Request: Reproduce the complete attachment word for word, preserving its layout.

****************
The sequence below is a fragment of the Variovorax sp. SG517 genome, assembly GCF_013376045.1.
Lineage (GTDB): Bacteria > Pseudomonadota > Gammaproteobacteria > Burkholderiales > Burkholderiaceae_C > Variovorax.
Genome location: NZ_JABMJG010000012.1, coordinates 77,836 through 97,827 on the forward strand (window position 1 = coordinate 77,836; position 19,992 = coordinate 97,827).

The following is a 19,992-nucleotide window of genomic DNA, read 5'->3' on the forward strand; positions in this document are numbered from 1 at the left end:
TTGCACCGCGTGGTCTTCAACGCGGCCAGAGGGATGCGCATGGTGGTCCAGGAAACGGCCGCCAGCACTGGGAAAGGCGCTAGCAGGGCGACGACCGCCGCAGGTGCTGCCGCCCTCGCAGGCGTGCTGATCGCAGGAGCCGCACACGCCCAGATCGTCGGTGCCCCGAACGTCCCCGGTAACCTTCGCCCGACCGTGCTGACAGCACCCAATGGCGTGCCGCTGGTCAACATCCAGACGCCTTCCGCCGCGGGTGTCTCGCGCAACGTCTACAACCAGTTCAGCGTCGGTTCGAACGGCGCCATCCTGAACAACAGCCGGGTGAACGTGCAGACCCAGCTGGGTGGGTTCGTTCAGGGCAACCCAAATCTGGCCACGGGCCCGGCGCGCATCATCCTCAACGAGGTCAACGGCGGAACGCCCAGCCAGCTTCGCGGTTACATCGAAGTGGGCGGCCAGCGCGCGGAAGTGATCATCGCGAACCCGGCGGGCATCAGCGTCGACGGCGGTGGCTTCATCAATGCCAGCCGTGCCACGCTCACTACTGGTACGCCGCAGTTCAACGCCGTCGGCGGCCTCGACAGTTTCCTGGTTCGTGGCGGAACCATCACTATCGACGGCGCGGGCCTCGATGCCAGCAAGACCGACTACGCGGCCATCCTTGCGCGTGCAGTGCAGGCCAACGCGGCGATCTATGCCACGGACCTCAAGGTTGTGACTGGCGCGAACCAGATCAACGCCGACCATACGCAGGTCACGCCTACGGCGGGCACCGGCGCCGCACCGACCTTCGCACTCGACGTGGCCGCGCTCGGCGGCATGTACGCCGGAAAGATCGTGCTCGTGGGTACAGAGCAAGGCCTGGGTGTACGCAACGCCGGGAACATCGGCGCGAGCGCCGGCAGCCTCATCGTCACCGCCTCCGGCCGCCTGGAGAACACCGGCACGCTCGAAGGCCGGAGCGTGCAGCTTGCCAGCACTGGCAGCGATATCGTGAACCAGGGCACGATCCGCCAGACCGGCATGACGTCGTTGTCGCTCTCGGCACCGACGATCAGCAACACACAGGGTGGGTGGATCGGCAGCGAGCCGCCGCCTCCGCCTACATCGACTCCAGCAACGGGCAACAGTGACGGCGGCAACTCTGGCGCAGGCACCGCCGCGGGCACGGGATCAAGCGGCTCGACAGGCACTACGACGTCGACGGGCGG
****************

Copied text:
The sequence below is a fragment of the Variovorax sp. SG517 genome, assembly GCF_013376045.1.
Lineage (GTDB): Bacteria > Pseudomonadota > Gammaproteobacteria > Burkholderiales > Burkholderiaceae_C > Variovorax.
Genome location: NZ_JABMJG010000012.1, coordinates 77,836 through 97,827 on the forward strand (window position 1 = coordinate 77,836; position 19,992 = coordinate 97,827).

The following is a 19,992-nucleotide window of genomic DNA, read 5'->3' on the forward strand; positions in this document are numbered from 1 at the left end:
TTGCACCGCGTGGTCTTCAACGCGGCCAGAGGGATGCGCATGGTGGTCCAGGAAACGGCCGCCAGCACTGGGAAAGGCGCTAGCAGGGCGACGACCGCCGCAGGTGCTGCCGCCCTCGCAGGCGTGCTGATCGCAGGAGCCGCACACGCCCAGATCGTCGGTGCCCCGAACGTCCCCGGTAACCTTCGCCCGACCGTGCTGACAGCACCCAATGGCGTGCCGCTGGTCAACATCCAGACGCCTTCCGCCGCGGGTGTCTCGCGCAACGTCTACAACCAGTTCAGCGTCGGTTCGAACGGCGCCATCCTGAACAACAGCCGGGTGAACGTGCAGACCCAGCTGGGTGGGTTCGTTCAGGGCAACCCAAATCTGGCCACGGGCCCGGCGCGCATCATCCTCAACGAGGTCAACGGCGGAACGCCCAGCCAGCTTCGCGGTTACATCGAAGTGGGCGGCCAGCGCGCGGAAGTGATCATCGCGAACCCGGCGGGCATCAGCGTCGACGGCGGTGGCTTCATCAATGCCAGCCGTGCCACGCTCACTACTGGTACGCCGCAGTTCAACGCCGTCGGCGGCCTCGACAGTTTCCTGGTTCGTGGCGGAACCATCACTATCGACGGCGCGGGCCTCGATGCCAGCAAGACCGACTACGCGGCCATCCTTGCGCGTGCAGTGCAGGCCAACGCGGCGATCTATGCCACGGACCTCAAGGTTGTGACTGGCGCGAACCAGATCAACGCCGACCATACGCAGGTCACGCCTACGGCGGGCACCGGCGCCGCACCGACCTTCGCACTCGACGTGGCCGCGCTCGGCGGCATGTACGCCGGAAAGATCGTGCTCGTGGGTACAGAGCAAGGCCTGGGTGTACGCAACGCCGGGAACATCGGCGCGAGCGCCGGCAGCCTCATCGTCACCGCCTCCGGCCGCCTGGAGAACACCGGCACGCTCGAAGGCCGGAGCGTGCAGCTTGCCAGCACTGGCAGCGATATCGTGAACCAGGGCACGATCCGCCAGACCGGCATGACGTCGTTGTCGCTCTCGGCACCGACGATCAGCAACACACAGGGTGGGTGGATCGGCAGCGAGCCGCCGCCTCCGCCTACATCGACTCCAGCAACGGGCAACAGTGACGGCGGCAACTCTGGCGCAGGCACCGCCGCGGGCACGGGATCAAGCGGCTCGACAGGCACTACGACGTCGACGGGCGG